b. If people hold all money as demand deposits andbanks maintain 100 percent reserves, what is thequantity of money?
c. If people hold equal amounts of currency anddemand deposits and banks maintain 100 percentreserves, what is the quantity of money?
d. If people hold all money as demand deposits andbanks maintain a reserve ratio of 10 percent, what isthequantity of money?
e. If people hold equal amounts of currency anddemand deposits and banks maintain a reserveratio of 10 percent, what is the quantity of money?
a.If people hold all money as currency, the quantity of money is $2,000.
b. If people hold all money as demand deposits at banks with 100% reserves, the quantity of money is $2,000.
c. If people have $1,000 in currency and $1,000 in demand deposits, the quantity of money is $2,000.
d. If banks have a reserve ratio of 10%, the money multiplier is 1/.10 = 10. So if people hold all money as demand deposits, the quantity of money is 10 x $2,000 = $20,000.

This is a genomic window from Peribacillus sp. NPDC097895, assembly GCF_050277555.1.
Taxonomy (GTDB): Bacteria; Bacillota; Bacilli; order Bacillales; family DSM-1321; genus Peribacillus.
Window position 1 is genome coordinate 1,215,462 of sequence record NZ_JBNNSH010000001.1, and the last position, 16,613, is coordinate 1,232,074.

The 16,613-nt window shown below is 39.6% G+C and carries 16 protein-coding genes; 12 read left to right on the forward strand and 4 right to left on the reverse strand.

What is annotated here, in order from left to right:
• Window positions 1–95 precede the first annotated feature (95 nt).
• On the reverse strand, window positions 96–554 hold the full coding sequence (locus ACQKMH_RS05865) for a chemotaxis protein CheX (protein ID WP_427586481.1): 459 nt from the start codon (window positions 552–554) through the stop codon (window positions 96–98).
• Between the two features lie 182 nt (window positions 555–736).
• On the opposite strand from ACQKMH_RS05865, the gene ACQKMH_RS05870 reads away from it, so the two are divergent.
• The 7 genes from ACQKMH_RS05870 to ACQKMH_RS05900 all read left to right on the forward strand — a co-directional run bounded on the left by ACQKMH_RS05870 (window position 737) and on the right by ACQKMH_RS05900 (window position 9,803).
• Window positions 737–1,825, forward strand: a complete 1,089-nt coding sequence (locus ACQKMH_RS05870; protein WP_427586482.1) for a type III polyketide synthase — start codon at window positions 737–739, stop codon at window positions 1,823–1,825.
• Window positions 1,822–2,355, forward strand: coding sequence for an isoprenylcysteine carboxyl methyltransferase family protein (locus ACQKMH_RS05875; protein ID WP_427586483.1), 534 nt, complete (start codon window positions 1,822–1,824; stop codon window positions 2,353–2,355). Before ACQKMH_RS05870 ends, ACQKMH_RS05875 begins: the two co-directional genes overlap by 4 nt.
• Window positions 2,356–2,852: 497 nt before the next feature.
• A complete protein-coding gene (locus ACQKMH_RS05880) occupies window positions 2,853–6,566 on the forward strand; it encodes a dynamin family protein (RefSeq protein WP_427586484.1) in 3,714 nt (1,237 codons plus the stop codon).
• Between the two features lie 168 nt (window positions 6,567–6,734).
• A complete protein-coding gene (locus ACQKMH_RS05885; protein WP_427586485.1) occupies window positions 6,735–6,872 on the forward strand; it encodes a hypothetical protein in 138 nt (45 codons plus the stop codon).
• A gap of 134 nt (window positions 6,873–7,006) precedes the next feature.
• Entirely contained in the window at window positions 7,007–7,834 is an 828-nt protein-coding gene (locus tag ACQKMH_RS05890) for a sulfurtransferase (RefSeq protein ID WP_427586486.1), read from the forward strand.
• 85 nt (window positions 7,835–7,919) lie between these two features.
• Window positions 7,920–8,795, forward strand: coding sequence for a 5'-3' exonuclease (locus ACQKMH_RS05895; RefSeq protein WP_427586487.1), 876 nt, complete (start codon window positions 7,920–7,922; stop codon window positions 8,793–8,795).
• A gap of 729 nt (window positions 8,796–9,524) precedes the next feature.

e. If people hold equal amounts of currency (C) and demand deposits (D) and the money multiplier for reserves is 10, then two equations must be satisfied:
(1) C = D, so that people have equal amounts of currency and demand deposits; and (2) 10 x ($2,000 – C) = D, so that the money multiplier (10) times the number of dollar bills that are not being held by people ($2,000 – C) equals the amount of demand deposits (D). Using the first equation in the second gives 10 x ($2,000 – D) = D, or $20,000 – 10D = D, or $20,000 = 11 D, so D = $1,818.18. Then C = $1,818.18. The quantity of money is C + D = $3,636.36.